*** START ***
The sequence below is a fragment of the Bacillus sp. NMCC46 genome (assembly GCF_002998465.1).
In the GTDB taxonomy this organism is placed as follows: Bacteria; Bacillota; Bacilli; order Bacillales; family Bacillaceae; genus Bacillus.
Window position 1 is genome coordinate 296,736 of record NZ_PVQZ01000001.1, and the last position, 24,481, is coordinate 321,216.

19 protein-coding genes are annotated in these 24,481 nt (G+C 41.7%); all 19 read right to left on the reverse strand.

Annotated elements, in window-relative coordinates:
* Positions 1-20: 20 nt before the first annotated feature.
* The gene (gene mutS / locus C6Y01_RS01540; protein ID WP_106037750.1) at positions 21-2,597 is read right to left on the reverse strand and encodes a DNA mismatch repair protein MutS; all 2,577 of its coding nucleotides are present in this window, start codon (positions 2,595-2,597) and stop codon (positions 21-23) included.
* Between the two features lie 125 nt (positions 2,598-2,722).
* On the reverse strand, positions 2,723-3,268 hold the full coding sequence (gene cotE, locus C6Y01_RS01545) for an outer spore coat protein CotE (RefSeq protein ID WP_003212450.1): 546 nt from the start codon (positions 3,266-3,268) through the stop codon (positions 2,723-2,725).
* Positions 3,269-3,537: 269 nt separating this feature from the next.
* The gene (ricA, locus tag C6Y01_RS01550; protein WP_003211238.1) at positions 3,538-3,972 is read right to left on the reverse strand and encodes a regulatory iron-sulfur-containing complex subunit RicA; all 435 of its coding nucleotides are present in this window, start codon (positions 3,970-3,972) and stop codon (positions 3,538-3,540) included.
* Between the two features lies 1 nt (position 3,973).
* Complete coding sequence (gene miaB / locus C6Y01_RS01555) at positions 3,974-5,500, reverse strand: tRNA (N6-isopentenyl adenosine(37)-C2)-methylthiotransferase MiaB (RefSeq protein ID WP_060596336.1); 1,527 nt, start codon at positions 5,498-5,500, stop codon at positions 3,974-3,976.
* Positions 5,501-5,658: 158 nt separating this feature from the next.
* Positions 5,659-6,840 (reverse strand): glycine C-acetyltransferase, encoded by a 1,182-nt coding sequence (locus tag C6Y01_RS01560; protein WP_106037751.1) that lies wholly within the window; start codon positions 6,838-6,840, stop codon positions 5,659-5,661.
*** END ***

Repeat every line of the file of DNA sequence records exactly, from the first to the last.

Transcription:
The sequence below is a fragment of the Bacillus sp. NMCC46 genome (assembly GCF_002998465.1).
In the GTDB taxonomy this organism is placed as follows: Bacteria; Bacillota; Bacilli; order Bacillales; family Bacillaceae; genus Bacillus.
Window position 1 is genome coordinate 296,736 of record NZ_PVQZ01000001.1, and the last position, 24,481, is coordinate 321,216.

19 protein-coding genes are annotated in these 24,481 nt (G+C 41.7%); all 19 read right to left on the reverse strand.

Annotated elements, in window-relative coordinates:
* Positions 1-20: 20 nt before the first annotated feature.
* The gene (gene mutS / locus C6Y01_RS01540; protein ID WP_106037750.1) at positions 21-2,597 is read right to left on the reverse strand and encodes a DNA mismatch repair protein MutS; all 2,577 of its coding nucleotides are present in this window, start codon (positions 2,595-2,597) and stop codon (positions 21-23) included.
* Between the two features lie 125 nt (positions 2,598-2,722).
* On the reverse strand, positions 2,723-3,268 hold the full coding sequence (gene cotE, locus C6Y01_RS01545) for an outer spore coat protein CotE (RefSeq protein ID WP_003212450.1): 546 nt from the start codon (positions 3,266-3,268) through the stop codon (positions 2,723-2,725).
* Positions 3,269-3,537: 269 nt separating this feature from the next.
* The gene (ricA, locus tag C6Y01_RS01550; protein WP_003211238.1) at positions 3,538-3,972 is read right to left on the reverse strand and encodes a regulatory iron-sulfur-containing complex subunit RicA; all 435 of its coding nucleotides are present in this window, start codon (positions 3,970-3,972) and stop codon (positions 3,538-3,540) included.
* Between the two features lies 1 nt (position 3,973).
* Complete coding sequence (gene miaB / locus C6Y01_RS01555) at positions 3,974-5,500, reverse strand: tRNA (N6-isopentenyl adenosine(37)-C2)-methylthiotransferase MiaB (RefSeq protein ID WP_060596336.1); 1,527 nt, start codon at positions 5,498-5,500, stop codon at positions 3,974-3,976.
* Positions 5,501-5,658: 158 nt separating this feature from the next.
* Positions 5,659-6,840 (reverse strand): glycine C-acetyltransferase, encoded by a 1,182-nt coding sequence (locus tag C6Y01_RS01560; protein WP_106037751.1) that lies wholly within the window; start codon positions 6,838-6,840, stop codon positions 5,659-5,661.